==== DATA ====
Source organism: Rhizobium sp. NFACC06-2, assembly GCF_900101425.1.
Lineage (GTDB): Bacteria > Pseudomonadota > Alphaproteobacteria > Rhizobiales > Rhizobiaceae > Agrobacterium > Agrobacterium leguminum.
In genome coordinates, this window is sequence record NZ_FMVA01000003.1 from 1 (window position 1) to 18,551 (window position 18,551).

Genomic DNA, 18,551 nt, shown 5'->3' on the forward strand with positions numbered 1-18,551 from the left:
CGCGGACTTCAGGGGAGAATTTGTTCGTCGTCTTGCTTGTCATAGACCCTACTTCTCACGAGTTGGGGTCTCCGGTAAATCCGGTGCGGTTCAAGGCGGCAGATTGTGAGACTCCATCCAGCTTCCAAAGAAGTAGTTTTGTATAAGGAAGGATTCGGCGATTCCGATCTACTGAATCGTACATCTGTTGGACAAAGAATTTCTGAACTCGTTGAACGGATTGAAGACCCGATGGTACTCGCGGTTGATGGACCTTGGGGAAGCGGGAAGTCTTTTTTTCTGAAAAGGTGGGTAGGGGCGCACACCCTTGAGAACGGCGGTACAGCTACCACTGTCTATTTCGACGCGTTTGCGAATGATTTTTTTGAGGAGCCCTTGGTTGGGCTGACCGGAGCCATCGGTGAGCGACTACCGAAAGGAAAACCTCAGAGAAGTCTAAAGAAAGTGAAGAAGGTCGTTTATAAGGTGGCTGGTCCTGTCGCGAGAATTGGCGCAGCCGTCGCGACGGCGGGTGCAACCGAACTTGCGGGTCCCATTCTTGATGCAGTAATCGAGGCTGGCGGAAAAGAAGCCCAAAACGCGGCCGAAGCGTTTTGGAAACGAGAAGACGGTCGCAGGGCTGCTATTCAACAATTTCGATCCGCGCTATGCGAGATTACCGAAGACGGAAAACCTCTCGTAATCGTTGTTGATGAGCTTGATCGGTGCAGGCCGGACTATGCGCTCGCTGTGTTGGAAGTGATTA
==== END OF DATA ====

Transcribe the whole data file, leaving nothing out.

Source organism: Rhizobium sp. NFACC06-2, assembly GCF_900101425.1.
Lineage (GTDB): Bacteria > Pseudomonadota > Alphaproteobacteria > Rhizobiales > Rhizobiaceae > Agrobacterium > Agrobacterium leguminum.
In genome coordinates, this window is sequence record NZ_FMVA01000003.1 from 1 (window position 1) to 18,551 (window position 18,551).

Genomic DNA, 18,551 nt, shown 5'->3' on the forward strand with positions numbered 1-18,551 from the left:
CGCGGACTTCAGGGGAGAATTTGTTCGTCGTCTTGCTTGTCATAGACCCTACTTCTCACGAGTTGGGGTCTCCGGTAAATCCGGTGCGGTTCAAGGCGGCAGATTGTGAGACTCCATCCAGCTTCCAAAGAAGTAGTTTTGTATAAGGAAGGATTCGGCGATTCCGATCTACTGAATCGTACATCTGTTGGACAAAGAATTTCTGAACTCGTTGAACGGATTGAAGACCCGATGGTACTCGCGGTTGATGGACCTTGGGGAAGCGGGAAGTCTTTTTTTCTGAAAAGGTGGGTAGGGGCGCACACCCTTGAGAACGGCGGTACAGCTACCACTGTCTATTTCGACGCGTTTGCGAATGATTTTTTTGAGGAGCCCTTGGTTGGGCTGACCGGAGCCATCGGTGAGCGACTACCGAAAGGAAAACCTCAGAGAAGTCTAAAGAAAGTGAAGAAGGTCGTTTATAAGGTGGCTGGTCCTGTCGCGAGAATTGGCGCAGCCGTCGCGACGGCGGGTGCAACCGAACTTGCGGGTCCCATTCTTGATGCAGTAATCGAGGCTGGCGGAAAAGAAGCCCAAAACGCGGCCGAAGCGTTTTGGAAACGAGAAGACGGTCGCAGGGCTGCTATTCAACAATTTCGATCCGCGCTATGCGAGATTACCGAAGACGGAAAACCTCTCGTAATCGTTGTTGATGAGCTTGATCGGTGCAGGCCGGACTATGCGCTCGCTGTGTTGGAAGTGATTA